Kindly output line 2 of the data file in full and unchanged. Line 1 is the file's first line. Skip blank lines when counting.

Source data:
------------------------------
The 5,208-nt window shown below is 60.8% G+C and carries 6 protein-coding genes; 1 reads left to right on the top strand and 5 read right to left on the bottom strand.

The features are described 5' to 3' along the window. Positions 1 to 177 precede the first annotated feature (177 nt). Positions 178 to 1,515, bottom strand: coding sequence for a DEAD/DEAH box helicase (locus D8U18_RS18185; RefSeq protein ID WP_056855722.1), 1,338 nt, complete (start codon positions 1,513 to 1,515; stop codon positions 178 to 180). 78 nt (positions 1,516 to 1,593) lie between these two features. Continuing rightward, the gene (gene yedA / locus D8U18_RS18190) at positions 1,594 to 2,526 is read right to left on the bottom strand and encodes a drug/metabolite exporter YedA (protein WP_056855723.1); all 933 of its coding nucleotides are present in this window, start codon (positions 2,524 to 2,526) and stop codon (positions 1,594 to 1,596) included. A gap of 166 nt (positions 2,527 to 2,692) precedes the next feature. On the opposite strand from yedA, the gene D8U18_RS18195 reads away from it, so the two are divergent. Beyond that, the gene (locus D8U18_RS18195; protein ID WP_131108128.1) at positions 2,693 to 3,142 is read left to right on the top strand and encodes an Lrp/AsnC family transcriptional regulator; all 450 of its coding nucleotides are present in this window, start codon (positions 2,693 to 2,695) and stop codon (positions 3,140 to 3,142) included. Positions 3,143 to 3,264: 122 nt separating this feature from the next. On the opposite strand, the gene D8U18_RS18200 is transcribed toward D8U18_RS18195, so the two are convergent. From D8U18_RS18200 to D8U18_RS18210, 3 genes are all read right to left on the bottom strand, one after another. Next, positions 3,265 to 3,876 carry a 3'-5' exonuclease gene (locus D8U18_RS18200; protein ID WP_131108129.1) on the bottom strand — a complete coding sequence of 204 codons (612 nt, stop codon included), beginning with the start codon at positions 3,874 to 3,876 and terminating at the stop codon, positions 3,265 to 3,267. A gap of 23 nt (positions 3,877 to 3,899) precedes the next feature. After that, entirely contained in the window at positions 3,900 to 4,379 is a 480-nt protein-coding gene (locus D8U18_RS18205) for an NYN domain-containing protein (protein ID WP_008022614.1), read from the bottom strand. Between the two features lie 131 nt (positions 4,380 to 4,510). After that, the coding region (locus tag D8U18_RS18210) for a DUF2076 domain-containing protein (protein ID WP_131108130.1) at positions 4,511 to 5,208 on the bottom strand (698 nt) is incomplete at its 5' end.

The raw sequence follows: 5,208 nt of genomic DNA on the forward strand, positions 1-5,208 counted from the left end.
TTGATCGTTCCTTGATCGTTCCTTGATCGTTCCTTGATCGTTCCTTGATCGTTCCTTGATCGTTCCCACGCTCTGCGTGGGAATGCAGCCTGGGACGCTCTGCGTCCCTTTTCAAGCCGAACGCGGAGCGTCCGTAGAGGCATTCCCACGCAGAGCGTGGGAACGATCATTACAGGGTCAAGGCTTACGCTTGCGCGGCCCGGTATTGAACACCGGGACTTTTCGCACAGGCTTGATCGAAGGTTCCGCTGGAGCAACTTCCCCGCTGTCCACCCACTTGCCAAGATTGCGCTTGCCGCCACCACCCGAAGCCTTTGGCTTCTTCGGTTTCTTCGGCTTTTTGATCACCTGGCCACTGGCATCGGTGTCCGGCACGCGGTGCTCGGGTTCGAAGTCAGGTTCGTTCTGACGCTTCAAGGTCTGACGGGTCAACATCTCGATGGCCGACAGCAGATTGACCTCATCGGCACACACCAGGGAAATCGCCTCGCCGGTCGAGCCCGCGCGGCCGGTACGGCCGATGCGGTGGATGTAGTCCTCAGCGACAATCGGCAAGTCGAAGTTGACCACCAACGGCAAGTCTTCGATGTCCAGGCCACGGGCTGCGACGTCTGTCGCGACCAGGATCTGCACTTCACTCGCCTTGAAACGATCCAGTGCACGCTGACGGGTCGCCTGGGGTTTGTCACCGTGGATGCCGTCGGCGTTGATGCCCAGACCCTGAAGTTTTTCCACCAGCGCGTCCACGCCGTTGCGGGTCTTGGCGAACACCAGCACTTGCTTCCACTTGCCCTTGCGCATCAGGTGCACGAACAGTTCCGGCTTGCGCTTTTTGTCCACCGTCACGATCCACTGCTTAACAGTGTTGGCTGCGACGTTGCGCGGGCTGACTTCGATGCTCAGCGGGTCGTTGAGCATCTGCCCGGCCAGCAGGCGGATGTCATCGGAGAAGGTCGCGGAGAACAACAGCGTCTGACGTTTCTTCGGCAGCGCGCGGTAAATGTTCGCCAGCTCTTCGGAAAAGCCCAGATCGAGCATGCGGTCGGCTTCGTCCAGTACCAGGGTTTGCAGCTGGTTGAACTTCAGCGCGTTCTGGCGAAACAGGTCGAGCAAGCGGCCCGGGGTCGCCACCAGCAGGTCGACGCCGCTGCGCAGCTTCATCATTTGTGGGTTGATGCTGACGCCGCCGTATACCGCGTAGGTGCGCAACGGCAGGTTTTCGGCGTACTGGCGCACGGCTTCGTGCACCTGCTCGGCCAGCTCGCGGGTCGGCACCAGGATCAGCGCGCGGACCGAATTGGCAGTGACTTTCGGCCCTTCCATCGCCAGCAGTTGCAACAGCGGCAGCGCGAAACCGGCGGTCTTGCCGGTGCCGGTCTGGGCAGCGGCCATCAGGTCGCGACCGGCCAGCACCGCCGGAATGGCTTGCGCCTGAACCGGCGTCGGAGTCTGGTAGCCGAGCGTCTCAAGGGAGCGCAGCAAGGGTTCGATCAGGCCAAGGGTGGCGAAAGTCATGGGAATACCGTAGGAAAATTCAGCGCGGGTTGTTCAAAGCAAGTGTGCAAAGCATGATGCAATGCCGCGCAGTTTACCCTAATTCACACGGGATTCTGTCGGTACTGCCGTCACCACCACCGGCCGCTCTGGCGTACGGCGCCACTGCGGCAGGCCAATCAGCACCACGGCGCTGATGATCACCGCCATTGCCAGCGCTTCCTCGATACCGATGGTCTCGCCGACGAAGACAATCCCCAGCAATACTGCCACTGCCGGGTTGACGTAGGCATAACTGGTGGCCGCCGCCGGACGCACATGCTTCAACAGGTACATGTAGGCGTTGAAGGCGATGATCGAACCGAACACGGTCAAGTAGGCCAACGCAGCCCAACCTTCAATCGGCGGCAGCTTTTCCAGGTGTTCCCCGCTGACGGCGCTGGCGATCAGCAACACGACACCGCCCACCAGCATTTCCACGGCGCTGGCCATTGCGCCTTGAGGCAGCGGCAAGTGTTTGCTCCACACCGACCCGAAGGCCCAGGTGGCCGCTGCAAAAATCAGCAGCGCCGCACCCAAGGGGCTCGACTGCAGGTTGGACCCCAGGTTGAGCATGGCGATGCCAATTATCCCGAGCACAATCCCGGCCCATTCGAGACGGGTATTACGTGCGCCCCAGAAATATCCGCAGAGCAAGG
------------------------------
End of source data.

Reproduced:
The features are described 5' to 3' along the window. Positions 1 to 177 precede the first annotated feature (177 nt). Positions 178 to 1,515, bottom strand: coding sequence for a DEAD/DEAH box helicase (locus D8U18_RS18185; RefSeq protein ID WP_056855722.1), 1,338 nt, complete (start codon positions 1,513 to 1,515; stop codon positions 178 to 180). 78 nt (positions 1,516 to 1,593) lie between these two features. Continuing rightward, the gene (gene yedA / locus D8U18_RS18190) at positions 1,594 to 2,526 is read right to left on the bottom strand and encodes a drug/metabolite exporter YedA (protein WP_056855723.1); all 933 of its coding nucleotides are present in this window, start codon (positions 2,524 to 2,526) and stop codon (positions 1,594 to 1,596) included. A gap of 166 nt (positions 2,527 to 2,692) precedes the next feature. On the opposite strand from yedA, the gene D8U18_RS18195 reads away from it, so the two are divergent. Beyond that, the gene (locus D8U18_RS18195; protein ID WP_131108128.1) at positions 2,693 to 3,142 is read left to right on the top strand and encodes an Lrp/AsnC family transcriptional regulator; all 450 of its coding nucleotides are present in this window, start codon (positions 2,693 to 2,695) and stop codon (positions 3,140 to 3,142) included. Positions 3,143 to 3,264: 122 nt separating this feature from the next. On the opposite strand, the gene D8U18_RS18200 is transcribed toward D8U18_RS18195, so the two are convergent. From D8U18_RS18200 to D8U18_RS18210, 3 genes are all read right to left on the bottom strand, one after another. Next, positions 3,265 to 3,876 carry a 3'-5' exonuclease gene (locus D8U18_RS18200; protein ID WP_131108129.1) on the bottom strand — a complete coding sequence of 204 codons (612 nt, stop codon included), beginning with the start codon at positions 3,874 to 3,876 and terminating at the stop codon, positions 3,265 to 3,267. A gap of 23 nt (positions 3,877 to 3,899) precedes the next feature. After that, entirely contained in the window at positions 3,900 to 4,379 is a 480-nt protein-coding gene (locus D8U18_RS18205) for an NYN domain-containing protein (protein ID WP_008022614.1), read from the bottom strand. Between the two features lie 131 nt (positions 4,380 to 4,510). After that, the coding region (locus tag D8U18_RS18210) for a DUF2076 domain-containing protein (protein ID WP_131108130.1) at positions 4,511 to 5,208 on the bottom strand (698 nt) is incomplete at its 5' end.